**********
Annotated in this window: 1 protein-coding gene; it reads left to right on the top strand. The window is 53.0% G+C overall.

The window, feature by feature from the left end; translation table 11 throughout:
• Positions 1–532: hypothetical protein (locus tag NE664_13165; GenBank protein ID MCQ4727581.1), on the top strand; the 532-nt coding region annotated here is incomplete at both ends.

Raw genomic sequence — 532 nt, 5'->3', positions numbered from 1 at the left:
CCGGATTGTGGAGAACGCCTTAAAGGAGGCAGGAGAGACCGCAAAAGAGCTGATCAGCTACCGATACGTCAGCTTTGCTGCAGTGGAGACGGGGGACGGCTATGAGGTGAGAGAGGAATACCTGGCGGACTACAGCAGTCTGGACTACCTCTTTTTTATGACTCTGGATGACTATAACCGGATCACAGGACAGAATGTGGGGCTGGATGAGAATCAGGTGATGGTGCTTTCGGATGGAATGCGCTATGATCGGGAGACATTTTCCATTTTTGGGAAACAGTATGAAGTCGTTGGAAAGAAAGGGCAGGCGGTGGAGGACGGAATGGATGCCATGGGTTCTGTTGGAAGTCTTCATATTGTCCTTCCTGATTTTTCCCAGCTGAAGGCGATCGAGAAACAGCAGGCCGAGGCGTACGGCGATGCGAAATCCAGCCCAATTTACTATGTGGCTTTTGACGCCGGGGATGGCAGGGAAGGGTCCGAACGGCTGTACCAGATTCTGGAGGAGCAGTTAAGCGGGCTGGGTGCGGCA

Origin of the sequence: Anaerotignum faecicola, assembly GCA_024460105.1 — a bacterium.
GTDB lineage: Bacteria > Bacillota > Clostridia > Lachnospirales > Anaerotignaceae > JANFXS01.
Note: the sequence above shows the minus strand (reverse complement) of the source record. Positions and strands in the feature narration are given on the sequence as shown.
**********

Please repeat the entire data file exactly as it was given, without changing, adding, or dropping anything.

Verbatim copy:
Annotated in this window: 1 protein-coding gene; it reads left to right on the top strand. The window is 53.0% G+C overall.

The window, feature by feature from the left end; translation table 11 throughout:
• Positions 1–532: hypothetical protein (locus tag NE664_13165; GenBank protein ID MCQ4727581.1), on the top strand; the 532-nt coding region annotated here is incomplete at both ends.

Raw genomic sequence — 532 nt, 5'->3', positions numbered from 1 at the left:
CCGGATTGTGGAGAACGCCTTAAAGGAGGCAGGAGAGACCGCAAAAGAGCTGATCAGCTACCGATACGTCAGCTTTGCTGCAGTGGAGACGGGGGACGGCTATGAGGTGAGAGAGGAATACCTGGCGGACTACAGCAGTCTGGACTACCTCTTTTTTATGACTCTGGATGACTATAACCGGATCACAGGACAGAATGTGGGGCTGGATGAGAATCAGGTGATGGTGCTTTCGGATGGAATGCGCTATGATCGGGAGACATTTTCCATTTTTGGGAAACAGTATGAAGTCGTTGGAAAGAAAGGGCAGGCGGTGGAGGACGGAATGGATGCCATGGGTTCTGTTGGAAGTCTTCATATTGTCCTTCCTGATTTTTCCCAGCTGAAGGCGATCGAGAAACAGCAGGCCGAGGCGTACGGCGATGCGAAATCCAGCCCAATTTACTATGTGGCTTTTGACGCCGGGGATGGCAGGGAAGGGTCCGAACGGCTGTACCAGATTCTGGAGGAGCAGTTAAGCGGGCTGGGTGCGGCA

Origin of the sequence: Anaerotignum faecicola, assembly GCA_024460105.1 — a bacterium.
GTDB lineage: Bacteria > Bacillota > Clostridia > Lachnospirales > Anaerotignaceae > JANFXS01.
Note: the sequence above shows the minus strand (reverse complement) of the source record. Positions and strands in the feature narration are given on the sequence as shown.